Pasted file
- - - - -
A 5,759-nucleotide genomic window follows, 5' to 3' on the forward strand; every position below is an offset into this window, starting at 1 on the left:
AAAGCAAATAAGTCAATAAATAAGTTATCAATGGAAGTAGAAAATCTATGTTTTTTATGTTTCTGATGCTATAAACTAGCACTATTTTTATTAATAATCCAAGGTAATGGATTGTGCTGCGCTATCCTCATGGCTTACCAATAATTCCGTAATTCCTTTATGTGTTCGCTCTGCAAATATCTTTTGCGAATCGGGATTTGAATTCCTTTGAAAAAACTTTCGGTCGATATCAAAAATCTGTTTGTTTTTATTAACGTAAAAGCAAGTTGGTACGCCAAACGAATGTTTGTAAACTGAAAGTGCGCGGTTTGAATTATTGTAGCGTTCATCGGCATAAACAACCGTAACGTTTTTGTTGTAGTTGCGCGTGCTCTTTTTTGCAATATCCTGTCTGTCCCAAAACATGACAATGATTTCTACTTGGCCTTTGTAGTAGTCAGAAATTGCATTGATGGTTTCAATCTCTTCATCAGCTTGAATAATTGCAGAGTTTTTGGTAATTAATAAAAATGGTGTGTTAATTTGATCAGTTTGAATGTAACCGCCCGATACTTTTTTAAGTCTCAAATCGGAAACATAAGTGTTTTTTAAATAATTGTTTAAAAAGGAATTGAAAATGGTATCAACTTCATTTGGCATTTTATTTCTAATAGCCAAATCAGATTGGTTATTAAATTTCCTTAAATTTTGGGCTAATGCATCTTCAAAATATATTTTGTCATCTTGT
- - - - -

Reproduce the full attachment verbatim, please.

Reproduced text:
A 5,759-nucleotide genomic window follows, 5' to 3' on the forward strand; every position below is an offset into this window, starting at 1 on the left:
AAAGCAAATAAGTCAATAAATAAGTTATCAATGGAAGTAGAAAATCTATGTTTTTTATGTTTCTGATGCTATAAACTAGCACTATTTTTATTAATAATCCAAGGTAATGGATTGTGCTGCGCTATCCTCATGGCTTACCAATAATTCCGTAATTCCTTTATGTGTTCGCTCTGCAAATATCTTTTGCGAATCGGGATTTGAATTCCTTTGAAAAAACTTTCGGTCGATATCAAAAATCTGTTTGTTTTTATTAACGTAAAAGCAAGTTGGTACGCCAAACGAATGTTTGTAAACTGAAAGTGCGCGGTTTGAATTATTGTAGCGTTCATCGGCATAAACAACCGTAACGTTTTTGTTGTAGTTGCGCGTGCTCTTTTTTGCAATATCCTGTCTGTCCCAAAACATGACAATGATTTCTACTTGGCCTTTGTAGTAGTCAGAAATTGCATTGATGGTTTCAATCTCTTCATCAGCTTGAATAATTGCAGAGTTTTTGGTAATTAATAAAAATGGTGTGTTAATTTGATCAGTTTGAATGTAACCGCCCGATACTTTTTTAAGTCTCAAATCGGAAACATAAGTGTTTTTTAAATAATTGTTTAAAAAGGAATTGAAAATGGTATCAACTTCATTTGGCATTTTATTTCTAATAGCCAAATCAGATTGGTTATTAAATTTCCTTAAATTTTGGGCTAATGCATCTTCAAAATATATTTTGTCATCTTGT